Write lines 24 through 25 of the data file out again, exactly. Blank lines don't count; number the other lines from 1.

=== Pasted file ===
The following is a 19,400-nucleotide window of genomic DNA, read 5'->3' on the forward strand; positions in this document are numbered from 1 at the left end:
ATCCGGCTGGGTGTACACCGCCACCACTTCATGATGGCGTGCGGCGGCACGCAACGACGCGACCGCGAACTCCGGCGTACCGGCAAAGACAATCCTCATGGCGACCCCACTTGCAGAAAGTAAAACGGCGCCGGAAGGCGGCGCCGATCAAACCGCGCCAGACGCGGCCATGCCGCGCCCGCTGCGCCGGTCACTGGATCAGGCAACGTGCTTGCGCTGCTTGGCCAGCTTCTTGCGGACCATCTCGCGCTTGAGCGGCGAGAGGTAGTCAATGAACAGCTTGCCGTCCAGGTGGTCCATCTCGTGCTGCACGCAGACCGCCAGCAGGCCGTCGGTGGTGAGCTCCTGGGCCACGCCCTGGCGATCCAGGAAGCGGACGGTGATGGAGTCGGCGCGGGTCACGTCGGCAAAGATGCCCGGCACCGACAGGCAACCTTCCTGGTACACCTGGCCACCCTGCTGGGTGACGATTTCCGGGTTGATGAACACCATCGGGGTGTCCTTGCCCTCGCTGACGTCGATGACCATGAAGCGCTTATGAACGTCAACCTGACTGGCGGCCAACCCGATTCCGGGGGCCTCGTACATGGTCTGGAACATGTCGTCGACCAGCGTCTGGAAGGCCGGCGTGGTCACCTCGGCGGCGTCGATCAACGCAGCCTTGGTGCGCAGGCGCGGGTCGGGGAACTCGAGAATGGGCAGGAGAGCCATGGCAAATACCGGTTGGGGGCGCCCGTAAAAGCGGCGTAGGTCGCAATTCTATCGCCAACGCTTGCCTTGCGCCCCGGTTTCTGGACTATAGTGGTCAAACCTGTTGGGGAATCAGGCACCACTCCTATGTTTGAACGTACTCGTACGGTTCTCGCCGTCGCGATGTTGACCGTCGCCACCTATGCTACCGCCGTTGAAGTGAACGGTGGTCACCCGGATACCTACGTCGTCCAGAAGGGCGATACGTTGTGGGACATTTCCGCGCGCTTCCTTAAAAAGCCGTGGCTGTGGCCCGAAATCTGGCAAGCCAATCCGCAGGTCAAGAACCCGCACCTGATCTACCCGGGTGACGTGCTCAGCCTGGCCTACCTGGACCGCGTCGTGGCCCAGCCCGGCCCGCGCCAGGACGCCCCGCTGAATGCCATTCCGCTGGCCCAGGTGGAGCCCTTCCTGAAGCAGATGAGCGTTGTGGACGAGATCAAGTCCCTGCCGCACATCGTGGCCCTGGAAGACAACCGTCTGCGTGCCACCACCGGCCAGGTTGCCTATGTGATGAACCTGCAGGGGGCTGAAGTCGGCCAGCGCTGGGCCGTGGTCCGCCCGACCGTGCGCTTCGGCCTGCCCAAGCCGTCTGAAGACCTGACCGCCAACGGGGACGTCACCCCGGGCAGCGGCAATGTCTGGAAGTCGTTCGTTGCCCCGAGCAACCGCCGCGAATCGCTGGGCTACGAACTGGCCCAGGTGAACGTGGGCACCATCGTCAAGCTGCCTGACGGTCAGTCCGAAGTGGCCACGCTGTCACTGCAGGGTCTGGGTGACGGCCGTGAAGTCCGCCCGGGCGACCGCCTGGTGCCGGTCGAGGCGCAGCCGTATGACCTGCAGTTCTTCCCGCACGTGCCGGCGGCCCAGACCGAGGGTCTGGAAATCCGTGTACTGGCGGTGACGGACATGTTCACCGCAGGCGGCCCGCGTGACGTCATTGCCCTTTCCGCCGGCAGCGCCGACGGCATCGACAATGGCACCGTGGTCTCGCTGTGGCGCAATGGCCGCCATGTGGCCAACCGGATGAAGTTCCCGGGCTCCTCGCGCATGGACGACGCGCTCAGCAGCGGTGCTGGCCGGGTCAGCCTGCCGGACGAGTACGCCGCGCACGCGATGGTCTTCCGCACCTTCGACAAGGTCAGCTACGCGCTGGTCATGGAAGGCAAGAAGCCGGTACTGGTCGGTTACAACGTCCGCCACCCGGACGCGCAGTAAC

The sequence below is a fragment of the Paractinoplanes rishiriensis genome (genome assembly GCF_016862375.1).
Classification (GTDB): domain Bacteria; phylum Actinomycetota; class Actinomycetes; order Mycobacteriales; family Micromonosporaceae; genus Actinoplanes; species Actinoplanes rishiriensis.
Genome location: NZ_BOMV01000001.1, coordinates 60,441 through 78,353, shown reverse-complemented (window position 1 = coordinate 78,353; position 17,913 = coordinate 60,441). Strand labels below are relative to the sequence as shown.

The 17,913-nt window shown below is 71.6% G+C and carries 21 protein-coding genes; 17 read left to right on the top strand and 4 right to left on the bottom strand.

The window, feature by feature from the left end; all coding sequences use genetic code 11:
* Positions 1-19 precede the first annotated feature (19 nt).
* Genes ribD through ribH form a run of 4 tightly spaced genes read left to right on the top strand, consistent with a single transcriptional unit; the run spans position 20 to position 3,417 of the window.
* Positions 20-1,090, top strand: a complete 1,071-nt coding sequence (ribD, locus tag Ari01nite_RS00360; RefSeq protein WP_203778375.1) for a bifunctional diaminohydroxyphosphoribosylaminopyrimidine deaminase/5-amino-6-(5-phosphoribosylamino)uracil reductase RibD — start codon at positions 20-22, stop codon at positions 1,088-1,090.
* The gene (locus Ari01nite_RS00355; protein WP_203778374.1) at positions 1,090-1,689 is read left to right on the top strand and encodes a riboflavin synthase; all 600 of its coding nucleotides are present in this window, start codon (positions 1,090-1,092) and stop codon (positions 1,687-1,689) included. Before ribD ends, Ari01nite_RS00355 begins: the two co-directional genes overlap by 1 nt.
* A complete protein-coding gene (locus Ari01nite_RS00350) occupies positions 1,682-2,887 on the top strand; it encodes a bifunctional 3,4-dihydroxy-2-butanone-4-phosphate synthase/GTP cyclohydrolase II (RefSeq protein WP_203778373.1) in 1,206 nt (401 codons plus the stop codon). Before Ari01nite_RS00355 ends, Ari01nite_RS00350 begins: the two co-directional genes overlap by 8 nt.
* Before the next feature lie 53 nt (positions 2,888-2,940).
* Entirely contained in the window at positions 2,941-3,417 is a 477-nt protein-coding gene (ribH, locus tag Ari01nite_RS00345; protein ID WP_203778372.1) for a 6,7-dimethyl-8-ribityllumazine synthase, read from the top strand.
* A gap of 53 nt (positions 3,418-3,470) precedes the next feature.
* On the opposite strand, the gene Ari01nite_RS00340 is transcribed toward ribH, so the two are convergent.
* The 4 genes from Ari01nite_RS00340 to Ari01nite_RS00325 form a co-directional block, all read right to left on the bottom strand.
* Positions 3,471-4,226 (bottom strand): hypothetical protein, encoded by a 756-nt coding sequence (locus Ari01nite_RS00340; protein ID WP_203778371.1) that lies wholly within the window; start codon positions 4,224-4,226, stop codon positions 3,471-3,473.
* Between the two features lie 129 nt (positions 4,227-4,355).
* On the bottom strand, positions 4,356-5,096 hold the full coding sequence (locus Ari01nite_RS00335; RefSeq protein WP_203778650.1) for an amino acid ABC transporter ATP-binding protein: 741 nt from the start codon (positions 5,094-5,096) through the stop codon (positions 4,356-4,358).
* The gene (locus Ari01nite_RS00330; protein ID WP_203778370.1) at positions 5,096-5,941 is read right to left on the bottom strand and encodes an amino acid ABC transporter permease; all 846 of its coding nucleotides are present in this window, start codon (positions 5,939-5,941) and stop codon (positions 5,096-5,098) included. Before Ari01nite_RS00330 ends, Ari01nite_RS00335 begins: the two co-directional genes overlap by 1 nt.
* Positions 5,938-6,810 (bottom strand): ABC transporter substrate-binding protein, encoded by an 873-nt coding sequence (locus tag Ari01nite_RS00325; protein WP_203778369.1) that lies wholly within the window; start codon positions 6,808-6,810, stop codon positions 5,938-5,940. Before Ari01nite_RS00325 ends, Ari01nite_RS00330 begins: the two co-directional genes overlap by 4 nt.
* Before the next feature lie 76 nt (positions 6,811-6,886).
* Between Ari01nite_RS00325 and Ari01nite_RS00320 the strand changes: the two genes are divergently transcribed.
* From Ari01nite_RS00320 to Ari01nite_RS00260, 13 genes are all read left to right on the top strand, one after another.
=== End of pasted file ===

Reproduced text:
* Between Ari01nite_RS00325 and Ari01nite_RS00320 the strand changes: the two genes are divergently transcribed.
* From Ari01nite_RS00320 to Ari01nite_RS00260, 13 genes are all read left to right on the top strand, one after another.